Tough question because I am so impressed with the whole line. I have a pair of 4400a’s the new Dynacaster, and NEOM, all of which I use regularly for VO, music and even sound effect recording, but the one that pretty much lives in my vocal booth is the sE2200.

I use it daily for promos for Fox, cartoon sessions with Warner Brothers, Nickelodeon, Disney, Cartoon Network. It’s also the official mic of my podcast, “Talking to Myself,” where every voice on the show is me recorded in real-time, so I needed a mic that would handle the dynamics of each character and still give them their own sound without having to mess with settings between lines of dialogue.

It’s so rich and full in its sound and you can really hit it hard too. Lot’s of my work entails shouting dialogue and even some death screams in video games, but I see this all as a variation on singing in many ways, which is why a large-diaphragm mic like the 2200 is so great for VO.

When I first got one, I put it up against all the top mics in my studio, Neumann, Sennheiser, Gefell, Audio Technica and while they are all awesome mics and considerably more expensive, the end result was the sE2200 gave me the best sound for my voice and range consistently, so it stays in the booth for just about everything I do these days. It performs in VO work beautifully, I’ve recommended it to many friends and they all love it too. It’s a beautiful mic on top of that. AND at such an excellent price point, it’s a super addition to any studio or performer, novice or pro.

Any tracking tips or industry advice for aspiring Voiceover artists?

The beauty of recording in the “digital age” is you’re not dealing with the line noise we had back when I started in the 80’s with all the analog gear if you recorded at lower volumes. Since I am my own engineer most of the time these days recording from my home studio, I tend to keep my pre-amp lower in a VO session so I can hit the mic hard when I need to, but still get close for those quiet or whispered lines without having to jump out of the booth into the control room every time there’s a change in character or volume.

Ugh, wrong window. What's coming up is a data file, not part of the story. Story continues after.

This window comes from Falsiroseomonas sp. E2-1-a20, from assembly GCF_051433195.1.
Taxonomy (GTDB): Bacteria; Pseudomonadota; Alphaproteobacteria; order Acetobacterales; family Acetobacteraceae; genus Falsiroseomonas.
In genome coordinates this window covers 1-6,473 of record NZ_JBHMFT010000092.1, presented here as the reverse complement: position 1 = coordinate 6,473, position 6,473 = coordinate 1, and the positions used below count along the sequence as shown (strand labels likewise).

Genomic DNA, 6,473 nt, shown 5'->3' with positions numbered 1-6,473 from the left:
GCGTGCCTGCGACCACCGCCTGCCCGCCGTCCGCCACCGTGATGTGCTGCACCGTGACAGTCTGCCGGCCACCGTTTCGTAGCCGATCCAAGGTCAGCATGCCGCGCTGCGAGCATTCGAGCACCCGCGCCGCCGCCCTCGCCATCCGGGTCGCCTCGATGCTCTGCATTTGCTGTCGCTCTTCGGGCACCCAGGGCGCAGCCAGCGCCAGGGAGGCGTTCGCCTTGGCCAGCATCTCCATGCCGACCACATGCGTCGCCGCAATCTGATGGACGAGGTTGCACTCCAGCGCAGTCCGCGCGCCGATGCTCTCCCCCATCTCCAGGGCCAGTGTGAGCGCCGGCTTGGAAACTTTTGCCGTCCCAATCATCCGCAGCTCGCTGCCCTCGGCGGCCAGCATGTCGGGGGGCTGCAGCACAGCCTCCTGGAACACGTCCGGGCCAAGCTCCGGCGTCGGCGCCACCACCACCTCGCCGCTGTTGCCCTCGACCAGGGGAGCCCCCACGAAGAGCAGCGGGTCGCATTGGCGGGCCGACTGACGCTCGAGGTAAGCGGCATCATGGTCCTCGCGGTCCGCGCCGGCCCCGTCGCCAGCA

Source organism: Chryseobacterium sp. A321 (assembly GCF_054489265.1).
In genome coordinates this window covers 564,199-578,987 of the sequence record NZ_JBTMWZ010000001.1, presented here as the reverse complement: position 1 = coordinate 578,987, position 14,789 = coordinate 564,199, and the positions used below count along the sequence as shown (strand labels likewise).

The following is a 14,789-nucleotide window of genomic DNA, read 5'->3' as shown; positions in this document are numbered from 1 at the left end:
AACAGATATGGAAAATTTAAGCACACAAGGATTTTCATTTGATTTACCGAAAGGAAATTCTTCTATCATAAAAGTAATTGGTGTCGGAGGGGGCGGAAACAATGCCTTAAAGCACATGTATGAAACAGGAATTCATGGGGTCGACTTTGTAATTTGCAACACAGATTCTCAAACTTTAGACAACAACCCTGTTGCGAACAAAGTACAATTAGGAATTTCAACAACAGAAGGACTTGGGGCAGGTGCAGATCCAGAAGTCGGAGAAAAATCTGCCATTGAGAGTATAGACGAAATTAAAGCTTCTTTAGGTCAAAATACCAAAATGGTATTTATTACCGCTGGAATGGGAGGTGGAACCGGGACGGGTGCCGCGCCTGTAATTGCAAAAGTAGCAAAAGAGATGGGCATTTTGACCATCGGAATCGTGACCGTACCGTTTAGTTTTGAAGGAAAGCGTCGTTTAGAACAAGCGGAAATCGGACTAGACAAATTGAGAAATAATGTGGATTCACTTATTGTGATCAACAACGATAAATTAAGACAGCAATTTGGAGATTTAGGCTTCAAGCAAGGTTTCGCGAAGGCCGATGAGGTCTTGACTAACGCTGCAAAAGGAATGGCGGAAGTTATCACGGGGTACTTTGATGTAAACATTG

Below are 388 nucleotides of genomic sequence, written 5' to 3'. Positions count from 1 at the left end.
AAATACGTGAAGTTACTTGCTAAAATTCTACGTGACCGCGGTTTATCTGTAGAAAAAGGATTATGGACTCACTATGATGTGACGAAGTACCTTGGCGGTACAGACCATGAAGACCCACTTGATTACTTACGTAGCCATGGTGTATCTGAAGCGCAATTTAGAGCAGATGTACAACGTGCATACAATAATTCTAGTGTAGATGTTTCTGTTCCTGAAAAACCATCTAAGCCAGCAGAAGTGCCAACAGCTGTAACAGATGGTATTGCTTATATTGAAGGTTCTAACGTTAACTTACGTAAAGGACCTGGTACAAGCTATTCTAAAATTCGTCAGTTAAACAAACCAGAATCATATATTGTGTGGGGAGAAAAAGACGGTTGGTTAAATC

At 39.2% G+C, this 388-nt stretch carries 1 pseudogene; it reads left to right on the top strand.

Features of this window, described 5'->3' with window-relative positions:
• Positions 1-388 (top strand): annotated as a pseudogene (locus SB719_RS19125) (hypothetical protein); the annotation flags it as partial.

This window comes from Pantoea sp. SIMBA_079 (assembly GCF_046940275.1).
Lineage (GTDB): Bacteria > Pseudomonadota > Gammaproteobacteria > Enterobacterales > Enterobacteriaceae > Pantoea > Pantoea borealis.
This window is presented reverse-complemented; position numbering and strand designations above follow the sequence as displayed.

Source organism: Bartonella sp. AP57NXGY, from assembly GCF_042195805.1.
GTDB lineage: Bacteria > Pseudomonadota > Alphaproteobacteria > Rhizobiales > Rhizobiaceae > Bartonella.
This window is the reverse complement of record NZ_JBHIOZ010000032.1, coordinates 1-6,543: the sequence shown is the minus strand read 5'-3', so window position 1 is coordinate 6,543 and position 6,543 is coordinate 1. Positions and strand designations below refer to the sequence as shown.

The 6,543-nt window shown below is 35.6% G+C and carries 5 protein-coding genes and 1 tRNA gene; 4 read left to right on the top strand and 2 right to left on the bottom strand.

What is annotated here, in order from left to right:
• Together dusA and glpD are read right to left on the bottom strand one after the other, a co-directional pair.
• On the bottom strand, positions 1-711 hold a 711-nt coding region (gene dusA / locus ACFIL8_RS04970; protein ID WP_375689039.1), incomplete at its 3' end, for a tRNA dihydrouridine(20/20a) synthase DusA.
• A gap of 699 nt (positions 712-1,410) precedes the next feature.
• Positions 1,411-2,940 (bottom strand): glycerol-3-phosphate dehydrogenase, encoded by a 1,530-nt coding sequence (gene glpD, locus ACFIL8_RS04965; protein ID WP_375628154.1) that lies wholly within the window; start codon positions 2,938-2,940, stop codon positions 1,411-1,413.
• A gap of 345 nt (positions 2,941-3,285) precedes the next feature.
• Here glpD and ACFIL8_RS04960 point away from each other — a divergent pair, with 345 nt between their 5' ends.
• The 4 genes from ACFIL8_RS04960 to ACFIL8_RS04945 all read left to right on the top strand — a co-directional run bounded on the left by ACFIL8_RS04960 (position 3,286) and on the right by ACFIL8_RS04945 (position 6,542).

It also keeps the engineers happy on the other end of the line (usually via ipDTL or Source Connect software for patching into studios remotely) that they’re not getting clipped or distorted tracks sent to them. DAWs make it easy to adjust the trim/gain after the fact, so long as you have a solid-sounding space without a lot of room noise.

It’s just like in film, you can have a beautiful camera shoot the highest resolution footage, but if the sound is bad…No one wants to watch it. So, make sure you have a solid sounding space, clean and simple into your audio interface and pre-amp. Don’t compress or EQ when tracking, do it after the fact in your DAW, and again it will allow for more flexibility in post.

As far as advice for aspiring artists…Love the work, and be thankful anytime you get to get on a mic to perform. I honestly say a prayer of thanks each time, as it’s a great joy to provide little breaks from reality for people with entertainment, music or art. Without it all I’d not be who I am for sure. I always tell up and comers to study and know what your voice can and CAN’T do, don’t push it if the voice isn’t in your actual range, you can do long-term or permanent damage if you’re not careful. The other thing is to learn to like the sound of your own voice. We all hear ourselves differently than everyone else hears us, so listen back to it as much as you can and get used to it, it can be a great tool in your journey and creation.